The Beginning After The End | Chapter 287

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Beginning After The End Manhwa Novel

Chapter 287

 Chapter 287

Chapter 287: Familial Ascent

A large plaza surrounded by a ring of tall lavender trees stretched out ahead of us, overcrowded and even louder than the first level of the Relictombs. The area was filled with the rumble of dozens of half-shouted conversations. If the crowd hadn’t been composed entirely of ascenders clad in impressive armor and weapons, I would’ve mistaken this place for a flea market.

“What…is this place?” I hesitantly asked, watching the ascenders file between neat rows of wooden booths.

“The best place to find a team…if you know what you’re looking for,” Haedrig replied before plunging into the crowd. “Come on.”

I hurried after him, not wanting to get separated within the sea of ascenders.

“Looking for a caster! At least two emblems required! One time ascent!”

“Looking for a sentry! Favorable distribution of all accolades!”

Each stall had at least one ascender standing nearby hollering out their requirements for an ideal candidate to join their team. It was fascinating.

I watched as a flat-faced, broad-shouldered hulk turned to show his exposed runes to a tall, twiggy man with long golden hair. The golden-haired ascender looked thoughtful, then shook his head, but I lost sight of them in the crowd after that.

Nearby, a handsome young ascender sat nonchalantly on his table, speaking in a low voice so that those surrounding him had to lean in to hear. I couldn’t make out the words, but, by the rapturous expressions of his audience, he must have been telling them a thrilling tale.

“Grey!” Haedrig called out, several paces ahead. “This way.”

The green-haired ascender led us past several rows of stalls until we arrived at a small building with ascenders shuffling in and out.

“You’ll need to get changed here first,” Haedrig explained, pointing to the windowless shed. “You brought your armor, right?”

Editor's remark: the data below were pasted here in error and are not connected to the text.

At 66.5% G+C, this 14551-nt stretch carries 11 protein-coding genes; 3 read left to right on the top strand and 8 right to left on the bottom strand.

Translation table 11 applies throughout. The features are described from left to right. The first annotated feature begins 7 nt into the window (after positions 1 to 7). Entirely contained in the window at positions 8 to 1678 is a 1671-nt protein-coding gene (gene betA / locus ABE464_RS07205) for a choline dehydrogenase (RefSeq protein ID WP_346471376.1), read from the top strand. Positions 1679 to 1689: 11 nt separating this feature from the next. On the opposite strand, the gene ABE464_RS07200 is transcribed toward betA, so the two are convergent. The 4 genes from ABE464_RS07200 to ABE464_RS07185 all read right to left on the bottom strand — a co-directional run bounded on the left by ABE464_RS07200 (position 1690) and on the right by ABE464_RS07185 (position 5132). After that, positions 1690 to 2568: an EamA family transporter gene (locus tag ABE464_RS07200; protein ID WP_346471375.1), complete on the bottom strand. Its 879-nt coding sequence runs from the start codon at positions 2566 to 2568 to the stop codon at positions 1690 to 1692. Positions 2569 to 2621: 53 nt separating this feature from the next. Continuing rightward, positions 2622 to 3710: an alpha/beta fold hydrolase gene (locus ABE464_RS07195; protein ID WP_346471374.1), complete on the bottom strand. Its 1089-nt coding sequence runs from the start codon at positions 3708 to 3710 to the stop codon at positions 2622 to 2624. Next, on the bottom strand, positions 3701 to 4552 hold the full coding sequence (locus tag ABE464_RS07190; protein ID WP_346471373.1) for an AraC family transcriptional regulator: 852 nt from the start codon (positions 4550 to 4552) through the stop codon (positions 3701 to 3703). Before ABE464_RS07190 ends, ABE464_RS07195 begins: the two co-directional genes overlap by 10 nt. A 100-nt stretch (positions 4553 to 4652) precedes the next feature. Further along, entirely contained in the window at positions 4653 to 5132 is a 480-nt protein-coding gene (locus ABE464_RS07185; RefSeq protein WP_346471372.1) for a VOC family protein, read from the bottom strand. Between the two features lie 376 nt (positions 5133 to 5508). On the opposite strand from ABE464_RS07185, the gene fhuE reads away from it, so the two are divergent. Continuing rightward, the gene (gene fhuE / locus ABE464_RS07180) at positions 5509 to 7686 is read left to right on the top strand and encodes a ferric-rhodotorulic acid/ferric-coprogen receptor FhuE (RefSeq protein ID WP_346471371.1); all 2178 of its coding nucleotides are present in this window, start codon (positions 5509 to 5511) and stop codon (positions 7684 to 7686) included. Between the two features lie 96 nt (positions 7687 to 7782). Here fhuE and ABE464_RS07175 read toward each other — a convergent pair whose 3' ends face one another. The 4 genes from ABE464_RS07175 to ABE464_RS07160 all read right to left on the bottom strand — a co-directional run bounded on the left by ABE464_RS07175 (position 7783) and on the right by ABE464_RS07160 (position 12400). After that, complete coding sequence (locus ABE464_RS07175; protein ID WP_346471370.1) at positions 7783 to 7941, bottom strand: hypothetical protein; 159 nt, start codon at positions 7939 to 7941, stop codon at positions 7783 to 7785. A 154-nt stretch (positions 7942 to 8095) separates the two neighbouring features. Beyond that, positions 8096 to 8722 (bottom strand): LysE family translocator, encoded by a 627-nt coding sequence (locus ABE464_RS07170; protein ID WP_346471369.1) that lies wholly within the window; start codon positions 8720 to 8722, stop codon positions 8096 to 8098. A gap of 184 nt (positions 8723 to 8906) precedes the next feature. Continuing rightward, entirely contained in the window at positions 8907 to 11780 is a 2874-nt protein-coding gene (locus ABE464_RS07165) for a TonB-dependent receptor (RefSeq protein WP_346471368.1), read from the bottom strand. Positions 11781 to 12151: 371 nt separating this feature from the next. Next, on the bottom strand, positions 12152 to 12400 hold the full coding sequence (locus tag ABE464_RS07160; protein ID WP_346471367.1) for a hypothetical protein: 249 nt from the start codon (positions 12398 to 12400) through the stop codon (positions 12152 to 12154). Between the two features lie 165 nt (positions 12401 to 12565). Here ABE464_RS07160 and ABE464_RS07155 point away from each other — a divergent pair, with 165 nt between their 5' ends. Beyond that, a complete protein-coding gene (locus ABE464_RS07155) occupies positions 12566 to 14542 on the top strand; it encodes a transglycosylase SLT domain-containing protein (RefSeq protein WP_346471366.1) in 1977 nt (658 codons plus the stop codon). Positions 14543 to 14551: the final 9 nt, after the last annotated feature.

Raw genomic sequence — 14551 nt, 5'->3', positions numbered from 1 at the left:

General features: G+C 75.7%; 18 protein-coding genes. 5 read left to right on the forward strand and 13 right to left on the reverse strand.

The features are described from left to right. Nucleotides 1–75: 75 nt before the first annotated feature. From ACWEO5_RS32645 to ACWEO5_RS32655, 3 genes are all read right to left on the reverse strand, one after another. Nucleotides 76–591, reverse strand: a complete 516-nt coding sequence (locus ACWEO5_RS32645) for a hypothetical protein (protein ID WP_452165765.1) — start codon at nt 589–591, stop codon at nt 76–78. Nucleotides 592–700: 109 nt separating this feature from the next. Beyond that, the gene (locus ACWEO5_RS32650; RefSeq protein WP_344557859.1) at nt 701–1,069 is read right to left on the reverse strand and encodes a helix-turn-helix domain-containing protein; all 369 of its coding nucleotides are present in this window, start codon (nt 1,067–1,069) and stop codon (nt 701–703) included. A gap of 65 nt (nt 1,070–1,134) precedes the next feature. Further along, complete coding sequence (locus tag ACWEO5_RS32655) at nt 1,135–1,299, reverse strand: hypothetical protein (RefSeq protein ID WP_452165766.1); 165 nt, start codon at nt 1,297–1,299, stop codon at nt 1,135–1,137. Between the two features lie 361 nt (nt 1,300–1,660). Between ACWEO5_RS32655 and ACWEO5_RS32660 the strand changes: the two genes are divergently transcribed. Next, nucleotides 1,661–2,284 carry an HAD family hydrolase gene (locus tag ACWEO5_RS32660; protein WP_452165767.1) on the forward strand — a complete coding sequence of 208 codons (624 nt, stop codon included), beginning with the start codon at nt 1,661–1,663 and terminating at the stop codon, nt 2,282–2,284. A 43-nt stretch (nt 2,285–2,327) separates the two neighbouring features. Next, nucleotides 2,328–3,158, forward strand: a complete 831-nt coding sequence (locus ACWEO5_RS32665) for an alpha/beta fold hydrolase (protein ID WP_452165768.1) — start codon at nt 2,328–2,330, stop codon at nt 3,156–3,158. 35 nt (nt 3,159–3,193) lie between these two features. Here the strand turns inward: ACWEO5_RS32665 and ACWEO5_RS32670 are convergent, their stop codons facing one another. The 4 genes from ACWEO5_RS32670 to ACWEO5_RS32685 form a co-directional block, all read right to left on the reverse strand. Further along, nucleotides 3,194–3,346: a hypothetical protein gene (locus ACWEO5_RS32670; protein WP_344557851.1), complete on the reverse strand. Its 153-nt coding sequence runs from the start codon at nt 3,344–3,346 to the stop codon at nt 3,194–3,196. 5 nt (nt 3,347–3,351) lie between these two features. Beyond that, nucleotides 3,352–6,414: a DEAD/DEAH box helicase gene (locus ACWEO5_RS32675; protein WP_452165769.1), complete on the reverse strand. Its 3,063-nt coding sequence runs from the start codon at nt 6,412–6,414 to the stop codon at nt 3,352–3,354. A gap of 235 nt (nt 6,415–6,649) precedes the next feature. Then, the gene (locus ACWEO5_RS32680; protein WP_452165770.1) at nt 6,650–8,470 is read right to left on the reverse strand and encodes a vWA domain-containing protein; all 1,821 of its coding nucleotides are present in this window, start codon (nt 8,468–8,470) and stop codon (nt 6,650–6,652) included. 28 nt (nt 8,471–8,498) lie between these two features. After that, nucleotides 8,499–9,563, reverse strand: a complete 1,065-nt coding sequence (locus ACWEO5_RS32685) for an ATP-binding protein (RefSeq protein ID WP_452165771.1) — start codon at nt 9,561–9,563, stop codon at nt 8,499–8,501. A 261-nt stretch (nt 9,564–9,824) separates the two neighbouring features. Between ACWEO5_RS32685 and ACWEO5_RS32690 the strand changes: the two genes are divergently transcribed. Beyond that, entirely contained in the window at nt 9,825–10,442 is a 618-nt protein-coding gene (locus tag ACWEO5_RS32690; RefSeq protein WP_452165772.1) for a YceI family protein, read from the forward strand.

I stepped to the back of the line. “Of course.”

While I had kept the white dagger within my coat as a safety measure, the black armor and teal cloak had been stored safely in my storage rune; Alaric had gotten me a dimension ring—using my own money, of course—before we visited the ascender building. The problem was that, because I couldn’t use mana, I wasn’t able to activate the ring. Still, I kept it on me; if anything, the ring served as camouflage to others.

After changing, I stepped out of the large shed. Haedrig eyed me critically.

“Is something wrong?”

“It’s—it’s nothing,” he said with a cough. “While the cloak looks nice, I was hoping you’d have a more impressive set of armor.”

“I haven’t really had the time to shop for armor,” I said, looking down at myself. “Do I really look that shabby?”

“Not shabby, just—” Haedrig scratched his head—“never mind. Let’s go.”

As I followed him back into the press of ascenders, I wondered what he was looking for. We had passed dozens of groups looking for new party members already, but Haedrig had barely spared them a glance.

Admittedly, based on the shouted advertisements and posted signage, it seemed unlikely that any of these groups would be interested in a new ascender who hadn’t even completed his preliminary ascent yet. In fact, most of the teams looking for an ascender here had listed requirements for a minimum number of ascents candidates must have completed.

“How are we going to find someone willing to take me here?” I asked, narrowly avoiding bumping into yet another ascender. “Most of these people seem to be looking for experienced ascenders.”